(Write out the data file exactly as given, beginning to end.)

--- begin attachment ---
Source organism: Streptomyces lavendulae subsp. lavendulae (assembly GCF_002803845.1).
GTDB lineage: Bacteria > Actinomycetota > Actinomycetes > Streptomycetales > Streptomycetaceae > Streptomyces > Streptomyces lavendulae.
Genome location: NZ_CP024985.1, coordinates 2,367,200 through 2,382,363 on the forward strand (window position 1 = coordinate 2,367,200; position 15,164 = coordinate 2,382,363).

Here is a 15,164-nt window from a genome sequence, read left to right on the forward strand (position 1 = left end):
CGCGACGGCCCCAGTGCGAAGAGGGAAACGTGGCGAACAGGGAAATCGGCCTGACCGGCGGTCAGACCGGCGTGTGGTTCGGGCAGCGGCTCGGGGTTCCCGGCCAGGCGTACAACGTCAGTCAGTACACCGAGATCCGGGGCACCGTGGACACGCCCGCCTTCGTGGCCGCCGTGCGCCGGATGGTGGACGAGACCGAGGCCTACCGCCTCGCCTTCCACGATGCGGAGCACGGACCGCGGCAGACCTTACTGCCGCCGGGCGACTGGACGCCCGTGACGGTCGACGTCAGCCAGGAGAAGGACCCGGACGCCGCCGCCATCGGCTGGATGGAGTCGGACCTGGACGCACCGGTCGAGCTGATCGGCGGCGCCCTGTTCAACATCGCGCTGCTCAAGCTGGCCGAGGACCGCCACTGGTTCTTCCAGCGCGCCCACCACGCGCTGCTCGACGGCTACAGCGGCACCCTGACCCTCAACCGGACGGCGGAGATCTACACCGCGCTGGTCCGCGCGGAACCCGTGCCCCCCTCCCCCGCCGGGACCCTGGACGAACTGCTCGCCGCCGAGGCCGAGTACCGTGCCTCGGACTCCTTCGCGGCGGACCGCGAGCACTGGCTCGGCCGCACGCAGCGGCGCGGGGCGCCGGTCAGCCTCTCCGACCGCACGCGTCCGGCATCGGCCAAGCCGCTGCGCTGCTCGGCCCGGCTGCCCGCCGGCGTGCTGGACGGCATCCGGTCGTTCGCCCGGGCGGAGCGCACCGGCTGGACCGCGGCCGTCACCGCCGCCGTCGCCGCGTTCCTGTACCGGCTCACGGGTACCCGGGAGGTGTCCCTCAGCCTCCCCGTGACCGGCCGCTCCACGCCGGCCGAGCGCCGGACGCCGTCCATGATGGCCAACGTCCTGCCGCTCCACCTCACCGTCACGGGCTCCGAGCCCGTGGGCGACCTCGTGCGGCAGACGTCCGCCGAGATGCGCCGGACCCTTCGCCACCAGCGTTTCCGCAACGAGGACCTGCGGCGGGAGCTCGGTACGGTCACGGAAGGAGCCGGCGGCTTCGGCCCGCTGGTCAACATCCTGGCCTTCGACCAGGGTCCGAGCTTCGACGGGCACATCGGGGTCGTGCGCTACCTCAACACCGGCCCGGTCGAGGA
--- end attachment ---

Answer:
Source organism: Streptomyces lavendulae subsp. lavendulae (assembly GCF_002803845.1).
GTDB lineage: Bacteria > Actinomycetota > Actinomycetes > Streptomycetales > Streptomycetaceae > Streptomyces > Streptomyces lavendulae.
Genome location: NZ_CP024985.1, coordinates 2,367,200 through 2,382,363 on the forward strand (window position 1 = coordinate 2,367,200; position 15,164 = coordinate 2,382,363).

Here is a 15,164-nt window from a genome sequence, read left to right on the forward strand (position 1 = left end):
CGCGACGGCCCCAGTGCGAAGAGGGAAACGTGGCGAACAGGGAAATCGGCCTGACCGGCGGTCAGACCGGCGTGTGGTTCGGGCAGCGGCTCGGGGTTCCCGGCCAGGCGTACAACGTCAGTCAGTACACCGAGATCCGGGGCACCGTGGACACGCCCGCCTTCGTGGCCGCCGTGCGCCGGATGGTGGACGAGACCGAGGCCTACCGCCTCGCCTTCCACGATGCGGAGCACGGACCGCGGCAGACCTTACTGCCGCCGGGCGACTGGACGCCCGTGACGGTCGACGTCAGCCAGGAGAAGGACCCGGACGCCGCCGCCATCGGCTGGATGGAGTCGGACCTGGACGCACCGGTCGAGCTGATCGGCGGCGCCCTGTTCAACATCGCGCTGCTCAAGCTGGCCGAGGACCGCCACTGGTTCTTCCAGCGCGCCCACCACGCGCTGCTCGACGGCTACAGCGGCACCCTGACCCTCAACCGGACGGCGGAGATCTACACCGCGCTGGTCCGCGCGGAACCCGTGCCCCCCTCCCCCGCCGGGACCCTGGACGAACTGCTCGCCGCCGAGGCCGAGTACCGTGCCTCGGACTCCTTCGCGGCGGACCGCGAGCACTGGCTCGGCCGCACGCAGCGGCGCGGGGCGCCGGTCAGCCTCTCCGACCGCACGCGTCCGGCATCGGCCAAGCCGCTGCGCTGCTCGGCCCGGCTGCCCGCCGGCGTGCTGGACGGCATCCGGTCGTTCGCCCGGGCGGAGCGCACCGGCTGGACCGCGGCCGTCACCGCCGCCGTCGCCGCGTTCCTGTACCGGCTCACGGGTACCCGGGAGGTGTCCCTCAGCCTCCCCGTGACCGGCCGCTCCACGCCGGCCGAGCGCCGGACGCCGTCCATGATGGCCAACGTCCTGCCGCTCCACCTCACCGTCACGGGCTCCGAGCCCGTGGGCGACCTCGTGCGGCAGACGTCCGCCGAGATGCGCCGGACCCTTCGCCACCAGCGTTTCCGCAACGAGGACCTGCGGCGGGAGCTCGGTACGGTCACGGAAGGAGCCGGCGGCTTCGGCCCGCTGGTCAACATCCTGGCCTTCGACCAGGGTCCGAGCTTCGACGGGCACATCGGGGTCGTGCGCTACCTCAACACCGGCCCGGTCGAGGA